Back in April we shared a post from BikePortland subscriber Tom Howe on how to plan a bike trip to see the total solar eclipse. With the Big Day — August 21st — just eight weeks away, it’s time to get serious if you want to make something happen.
If you’re looking for a bit more support and a guide to help you find your way to a viewing spot by bike, I’ve got some great news: Two trusted bike tour operators have just made tickets available for (nearly) all-inclusive experiences that will get you to a prime location, under your own power, and with all the comforts you could want.
Treo Bike Tours in eastern Oregon (just outside Heppner) has 10 spots available for their eclipse package. Here’s more from company owner Phil Carlson:
“We are offering a 3 day 2 night All-Inclusive cycling package to observe the Eclipse. This will be August 20, 21, and 22 (Sunday through Tuesday). This is for 10 people round-trip from Portland. This gravel/paved road combination will be the highlight of the year. Three epic rides in Eastern Oregon, 60+ miles each, and all catered by Phil and the Treo staff. To top it all off, the second day will include the Solar Eclipse viewed on private land in the mountains close to the center route of the total eclipse. This is a once-in-a-lifetime event that you can enjoy on bicycles and everything will be taken care of for you. All you need is your clothing and bicycle, Treo takes care of everything else.”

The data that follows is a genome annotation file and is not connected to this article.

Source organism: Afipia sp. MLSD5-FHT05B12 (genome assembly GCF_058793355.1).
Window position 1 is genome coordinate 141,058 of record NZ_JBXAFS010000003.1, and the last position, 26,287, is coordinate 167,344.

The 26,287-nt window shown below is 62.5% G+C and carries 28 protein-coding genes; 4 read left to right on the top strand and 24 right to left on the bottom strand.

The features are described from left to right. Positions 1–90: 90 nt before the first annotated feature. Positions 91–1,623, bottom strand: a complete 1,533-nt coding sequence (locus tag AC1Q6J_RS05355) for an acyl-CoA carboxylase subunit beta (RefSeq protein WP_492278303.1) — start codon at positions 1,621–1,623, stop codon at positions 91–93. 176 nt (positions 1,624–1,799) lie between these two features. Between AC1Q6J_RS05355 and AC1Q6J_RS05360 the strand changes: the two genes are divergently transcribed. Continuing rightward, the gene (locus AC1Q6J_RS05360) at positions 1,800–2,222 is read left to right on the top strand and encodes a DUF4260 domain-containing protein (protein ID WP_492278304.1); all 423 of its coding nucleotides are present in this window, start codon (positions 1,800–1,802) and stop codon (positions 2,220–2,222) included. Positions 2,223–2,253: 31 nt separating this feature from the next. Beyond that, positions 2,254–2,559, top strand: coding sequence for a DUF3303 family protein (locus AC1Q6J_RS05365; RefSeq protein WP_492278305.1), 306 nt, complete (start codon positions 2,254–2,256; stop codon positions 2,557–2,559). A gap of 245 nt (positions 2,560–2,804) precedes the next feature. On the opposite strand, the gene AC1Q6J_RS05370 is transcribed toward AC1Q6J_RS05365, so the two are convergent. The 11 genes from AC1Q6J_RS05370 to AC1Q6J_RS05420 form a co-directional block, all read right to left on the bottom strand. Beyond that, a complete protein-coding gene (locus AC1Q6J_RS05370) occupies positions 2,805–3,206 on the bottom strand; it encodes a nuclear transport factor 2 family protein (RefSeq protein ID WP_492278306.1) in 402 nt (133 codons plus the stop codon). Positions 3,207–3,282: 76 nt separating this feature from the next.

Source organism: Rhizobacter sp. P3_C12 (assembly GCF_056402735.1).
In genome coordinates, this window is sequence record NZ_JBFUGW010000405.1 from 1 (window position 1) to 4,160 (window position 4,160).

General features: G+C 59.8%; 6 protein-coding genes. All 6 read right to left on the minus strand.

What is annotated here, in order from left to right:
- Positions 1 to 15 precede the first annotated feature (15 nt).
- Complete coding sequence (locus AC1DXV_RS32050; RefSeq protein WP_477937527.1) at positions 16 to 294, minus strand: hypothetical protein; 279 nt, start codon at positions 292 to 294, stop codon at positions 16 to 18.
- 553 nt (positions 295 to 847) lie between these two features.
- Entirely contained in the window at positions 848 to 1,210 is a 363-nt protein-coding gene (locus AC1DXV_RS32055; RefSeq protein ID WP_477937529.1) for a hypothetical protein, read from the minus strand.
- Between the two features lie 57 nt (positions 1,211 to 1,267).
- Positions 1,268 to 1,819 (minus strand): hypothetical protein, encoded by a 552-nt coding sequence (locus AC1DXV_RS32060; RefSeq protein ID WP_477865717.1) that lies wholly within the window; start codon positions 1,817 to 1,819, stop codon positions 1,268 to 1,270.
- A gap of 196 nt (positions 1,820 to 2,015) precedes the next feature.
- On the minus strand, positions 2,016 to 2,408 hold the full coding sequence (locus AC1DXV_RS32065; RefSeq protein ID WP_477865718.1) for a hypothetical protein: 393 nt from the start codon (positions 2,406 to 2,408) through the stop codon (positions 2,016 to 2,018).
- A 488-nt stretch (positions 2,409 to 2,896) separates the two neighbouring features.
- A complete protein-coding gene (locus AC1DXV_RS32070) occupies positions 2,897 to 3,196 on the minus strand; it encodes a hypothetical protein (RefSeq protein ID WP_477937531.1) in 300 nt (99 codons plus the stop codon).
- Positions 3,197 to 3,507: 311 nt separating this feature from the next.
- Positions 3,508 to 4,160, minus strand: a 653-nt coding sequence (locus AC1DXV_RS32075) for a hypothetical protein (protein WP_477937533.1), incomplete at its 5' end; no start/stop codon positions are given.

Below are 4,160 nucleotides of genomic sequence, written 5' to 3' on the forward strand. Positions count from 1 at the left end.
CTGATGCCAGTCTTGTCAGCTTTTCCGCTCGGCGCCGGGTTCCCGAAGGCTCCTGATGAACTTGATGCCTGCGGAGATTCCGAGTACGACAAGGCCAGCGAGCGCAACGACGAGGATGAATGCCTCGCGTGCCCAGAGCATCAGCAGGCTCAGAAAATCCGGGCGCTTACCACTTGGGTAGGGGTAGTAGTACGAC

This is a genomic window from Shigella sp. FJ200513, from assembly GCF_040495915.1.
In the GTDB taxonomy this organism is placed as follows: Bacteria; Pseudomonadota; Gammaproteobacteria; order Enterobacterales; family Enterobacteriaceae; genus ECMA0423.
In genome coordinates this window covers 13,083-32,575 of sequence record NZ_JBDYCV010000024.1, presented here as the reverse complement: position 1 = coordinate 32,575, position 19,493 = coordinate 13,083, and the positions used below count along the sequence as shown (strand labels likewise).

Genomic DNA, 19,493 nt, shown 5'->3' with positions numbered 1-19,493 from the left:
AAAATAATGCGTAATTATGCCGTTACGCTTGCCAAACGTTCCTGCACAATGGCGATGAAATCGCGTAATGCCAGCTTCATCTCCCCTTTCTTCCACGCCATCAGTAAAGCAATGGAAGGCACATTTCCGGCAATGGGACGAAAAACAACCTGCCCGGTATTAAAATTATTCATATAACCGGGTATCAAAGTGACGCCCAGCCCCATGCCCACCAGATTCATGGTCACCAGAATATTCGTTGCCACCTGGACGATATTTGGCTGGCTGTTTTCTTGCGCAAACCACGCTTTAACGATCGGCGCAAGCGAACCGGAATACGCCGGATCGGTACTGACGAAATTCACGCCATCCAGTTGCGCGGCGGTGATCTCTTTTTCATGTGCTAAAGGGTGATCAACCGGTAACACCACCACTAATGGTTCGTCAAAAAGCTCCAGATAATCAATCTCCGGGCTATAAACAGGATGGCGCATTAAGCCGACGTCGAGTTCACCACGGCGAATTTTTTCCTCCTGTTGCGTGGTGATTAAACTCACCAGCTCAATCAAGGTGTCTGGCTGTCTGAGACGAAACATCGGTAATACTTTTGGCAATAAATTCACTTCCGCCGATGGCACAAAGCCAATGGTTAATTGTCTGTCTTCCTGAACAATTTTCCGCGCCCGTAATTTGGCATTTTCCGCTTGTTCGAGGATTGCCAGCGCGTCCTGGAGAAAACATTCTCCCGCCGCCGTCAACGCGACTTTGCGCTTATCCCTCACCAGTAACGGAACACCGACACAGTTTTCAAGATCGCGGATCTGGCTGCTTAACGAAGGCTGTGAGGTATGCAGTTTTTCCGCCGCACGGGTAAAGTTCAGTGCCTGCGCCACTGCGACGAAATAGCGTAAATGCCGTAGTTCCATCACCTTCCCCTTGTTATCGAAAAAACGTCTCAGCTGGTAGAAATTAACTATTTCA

Treo’s trip is $545.00 per person based on all 10 spots getting filled. I’ve been out to Treo’s 3,200 square foot guest lodge several times and the riding and hospitality is second-to-none. If interested in this trip, give Phil and Kathy a ring at (541) 676-5840.
A bit closer to home, two organized ride experts have come together for a trip south to Salem. Komorebi Cycling Team (known for their bikepacking adventures) and Friends on Bikes will lead a “weekend bike tour and celestial celebration of the total solar eclipse of the sun”. The ride will leave Portland on Saturday the 19th and return on Monday the 21st.